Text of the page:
When people take on occasional freelance work, it constitutes starting a small business and has tax implications. It doesn't matter how much work you are doing; if you're getting paid for it, you're running a business and must comply with the applicable legal and regulatory requirements, such as paying taxes on the business income.
Even understanding that, many freelancers still have questions about how to register their businesses, filing taxes, invoicing customers, and if and when charging sales tax is necessary.
In the U.S. and Canada, you don't have to register a sole proprietorship business if you are using your legal name as the business name. If you decide to use a different name it must be registered, which means performing a name search and conforming to the business name rules.
A sole proprietorship serves only to create a name under which you do business. Whether you register one or not, you'll still include you still report your freelancing income on your individual tax return.
Creating a business name for doing business can be valuable for marketing and help make record-keeping easier.
Income from freelancing must be declared when filing your taxes. In the U.S., any business that pays you $600 or more for goods or services must provide you with Internal Revenue Service (IRS) form 1099-MISC, which will show the amount. Include this form when filing your individual tax return. In Canada, declare your freelancing income on Form T2125, which is part of your T1 (individual) tax return.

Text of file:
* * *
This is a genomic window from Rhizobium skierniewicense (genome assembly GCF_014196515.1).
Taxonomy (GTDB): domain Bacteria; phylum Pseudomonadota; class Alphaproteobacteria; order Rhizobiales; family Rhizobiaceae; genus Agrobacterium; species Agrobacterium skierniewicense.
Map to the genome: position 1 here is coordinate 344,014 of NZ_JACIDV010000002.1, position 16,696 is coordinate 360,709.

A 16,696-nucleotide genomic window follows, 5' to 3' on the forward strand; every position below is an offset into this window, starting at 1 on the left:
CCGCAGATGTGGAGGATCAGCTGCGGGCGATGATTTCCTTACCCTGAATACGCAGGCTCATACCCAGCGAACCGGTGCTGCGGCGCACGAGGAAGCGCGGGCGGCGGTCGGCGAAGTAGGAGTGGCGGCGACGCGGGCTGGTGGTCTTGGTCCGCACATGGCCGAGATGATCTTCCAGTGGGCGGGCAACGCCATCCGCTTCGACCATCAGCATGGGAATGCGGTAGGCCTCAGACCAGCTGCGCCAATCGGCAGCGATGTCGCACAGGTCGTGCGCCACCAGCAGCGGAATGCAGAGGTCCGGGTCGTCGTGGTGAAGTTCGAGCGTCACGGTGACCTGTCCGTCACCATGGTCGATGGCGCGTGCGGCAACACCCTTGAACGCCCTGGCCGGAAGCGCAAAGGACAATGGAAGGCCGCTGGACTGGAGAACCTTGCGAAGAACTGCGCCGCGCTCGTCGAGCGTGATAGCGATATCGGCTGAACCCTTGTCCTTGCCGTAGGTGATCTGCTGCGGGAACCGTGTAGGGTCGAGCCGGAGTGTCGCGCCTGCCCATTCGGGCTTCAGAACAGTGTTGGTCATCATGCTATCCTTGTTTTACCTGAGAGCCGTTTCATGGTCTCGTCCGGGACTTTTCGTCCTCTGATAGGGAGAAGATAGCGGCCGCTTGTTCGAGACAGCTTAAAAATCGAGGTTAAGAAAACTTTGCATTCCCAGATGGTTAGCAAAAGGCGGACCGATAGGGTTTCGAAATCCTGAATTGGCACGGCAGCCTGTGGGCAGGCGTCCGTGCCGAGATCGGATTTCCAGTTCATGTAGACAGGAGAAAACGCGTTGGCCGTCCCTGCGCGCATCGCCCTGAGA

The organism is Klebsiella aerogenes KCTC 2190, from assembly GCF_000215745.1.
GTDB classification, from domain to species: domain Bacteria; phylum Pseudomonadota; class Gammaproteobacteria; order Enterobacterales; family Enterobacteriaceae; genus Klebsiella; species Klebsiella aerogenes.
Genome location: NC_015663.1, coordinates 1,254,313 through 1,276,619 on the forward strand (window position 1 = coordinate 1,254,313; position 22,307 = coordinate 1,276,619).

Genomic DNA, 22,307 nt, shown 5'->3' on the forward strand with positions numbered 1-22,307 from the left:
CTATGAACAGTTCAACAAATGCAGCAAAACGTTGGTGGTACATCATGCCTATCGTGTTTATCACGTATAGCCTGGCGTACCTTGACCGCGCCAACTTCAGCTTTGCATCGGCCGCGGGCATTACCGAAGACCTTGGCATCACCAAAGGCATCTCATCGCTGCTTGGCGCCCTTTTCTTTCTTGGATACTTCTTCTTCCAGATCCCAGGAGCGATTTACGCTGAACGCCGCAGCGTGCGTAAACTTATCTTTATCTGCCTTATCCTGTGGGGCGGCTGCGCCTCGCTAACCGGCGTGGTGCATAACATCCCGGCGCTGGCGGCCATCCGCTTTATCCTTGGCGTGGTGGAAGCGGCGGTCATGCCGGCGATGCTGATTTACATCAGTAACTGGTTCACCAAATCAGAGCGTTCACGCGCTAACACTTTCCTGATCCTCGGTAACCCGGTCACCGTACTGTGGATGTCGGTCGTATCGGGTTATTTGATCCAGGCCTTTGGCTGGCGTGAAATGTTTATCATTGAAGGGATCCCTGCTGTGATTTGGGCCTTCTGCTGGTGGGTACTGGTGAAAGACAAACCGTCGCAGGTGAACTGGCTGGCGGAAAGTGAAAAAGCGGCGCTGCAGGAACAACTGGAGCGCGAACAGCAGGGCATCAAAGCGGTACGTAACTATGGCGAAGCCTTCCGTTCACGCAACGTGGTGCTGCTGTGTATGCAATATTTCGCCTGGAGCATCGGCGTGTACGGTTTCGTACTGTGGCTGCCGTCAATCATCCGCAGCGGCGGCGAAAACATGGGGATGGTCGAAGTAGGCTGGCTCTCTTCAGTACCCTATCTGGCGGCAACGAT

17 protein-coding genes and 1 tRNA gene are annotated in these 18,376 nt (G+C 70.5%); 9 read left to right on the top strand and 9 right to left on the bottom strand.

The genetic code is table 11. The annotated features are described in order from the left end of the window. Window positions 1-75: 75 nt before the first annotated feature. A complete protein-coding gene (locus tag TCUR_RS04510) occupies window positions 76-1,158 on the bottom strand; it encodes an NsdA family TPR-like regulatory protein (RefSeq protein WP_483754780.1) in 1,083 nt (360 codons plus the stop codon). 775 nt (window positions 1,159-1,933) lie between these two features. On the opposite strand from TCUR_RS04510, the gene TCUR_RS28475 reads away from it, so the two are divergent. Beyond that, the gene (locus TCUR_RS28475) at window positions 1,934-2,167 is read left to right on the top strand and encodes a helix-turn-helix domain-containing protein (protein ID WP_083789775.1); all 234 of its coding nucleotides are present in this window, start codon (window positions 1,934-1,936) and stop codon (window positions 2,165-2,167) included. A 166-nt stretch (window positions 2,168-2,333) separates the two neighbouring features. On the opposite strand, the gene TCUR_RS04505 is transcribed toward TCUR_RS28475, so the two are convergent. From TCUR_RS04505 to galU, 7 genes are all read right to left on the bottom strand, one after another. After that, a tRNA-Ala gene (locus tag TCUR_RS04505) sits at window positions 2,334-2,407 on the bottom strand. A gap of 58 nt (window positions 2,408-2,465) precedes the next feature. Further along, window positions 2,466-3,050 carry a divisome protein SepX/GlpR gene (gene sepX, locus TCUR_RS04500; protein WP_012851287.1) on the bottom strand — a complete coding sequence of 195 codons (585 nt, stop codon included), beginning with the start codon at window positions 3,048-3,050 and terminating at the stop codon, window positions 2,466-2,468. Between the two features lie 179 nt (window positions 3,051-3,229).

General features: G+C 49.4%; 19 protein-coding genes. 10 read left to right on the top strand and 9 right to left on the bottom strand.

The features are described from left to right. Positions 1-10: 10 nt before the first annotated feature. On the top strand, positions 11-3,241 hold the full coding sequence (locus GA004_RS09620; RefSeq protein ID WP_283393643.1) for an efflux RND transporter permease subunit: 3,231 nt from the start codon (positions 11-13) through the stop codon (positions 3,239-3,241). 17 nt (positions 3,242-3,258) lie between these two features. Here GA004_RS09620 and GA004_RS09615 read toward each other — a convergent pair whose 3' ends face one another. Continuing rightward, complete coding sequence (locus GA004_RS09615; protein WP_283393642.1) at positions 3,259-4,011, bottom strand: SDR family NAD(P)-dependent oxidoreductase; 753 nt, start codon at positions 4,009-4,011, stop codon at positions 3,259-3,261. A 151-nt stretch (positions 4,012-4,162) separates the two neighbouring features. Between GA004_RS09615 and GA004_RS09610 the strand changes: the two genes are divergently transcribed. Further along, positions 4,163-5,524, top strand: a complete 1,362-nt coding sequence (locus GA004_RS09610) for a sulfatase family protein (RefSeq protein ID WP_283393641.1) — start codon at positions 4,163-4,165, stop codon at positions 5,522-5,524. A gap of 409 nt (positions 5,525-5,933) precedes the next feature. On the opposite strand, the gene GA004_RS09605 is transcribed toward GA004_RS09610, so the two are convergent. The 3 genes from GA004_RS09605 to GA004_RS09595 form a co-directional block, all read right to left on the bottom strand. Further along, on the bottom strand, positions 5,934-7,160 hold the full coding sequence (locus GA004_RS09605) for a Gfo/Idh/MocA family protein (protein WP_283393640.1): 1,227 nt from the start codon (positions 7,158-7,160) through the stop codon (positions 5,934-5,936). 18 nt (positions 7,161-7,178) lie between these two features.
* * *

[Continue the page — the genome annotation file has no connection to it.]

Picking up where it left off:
If charging sales taxes in the U.S., it's also necessary to file a sales tax return with the state where you do business.
One of the great things about running a side business is that you will be able to claim business expenses on your income tax. If you work out of your home, use your personal car, or incur other expenses in order to generate revenue for your freelancing work, these all can be calculated as part of your business expenses. For example, if your freelancing work generates $10,000 in revenue, but you have $2,000 in business-related expenses, your taxable income will be only $8,000.
Sales Taxes and Invoicing
Whether in the U.S. or in Canada, the need to charge sales taxes varies by state, province, or territory. It's important to consult with a tax professional, but freelancers in the U.S. need to charge applicable sales taxes on goods sold just as any business needs to do. Services rendered typically do not need to include sales tax.
Canada is different because it has a small supplier exemption that allows you to not register for and/or collect sales taxes if you make less than $30,000 annually in business income.
Include your legal name or a registered business name on the invoices you provide to customers, along with your relevant contact information. Any sales taxes being charged should be included as a separate line item on the invoice.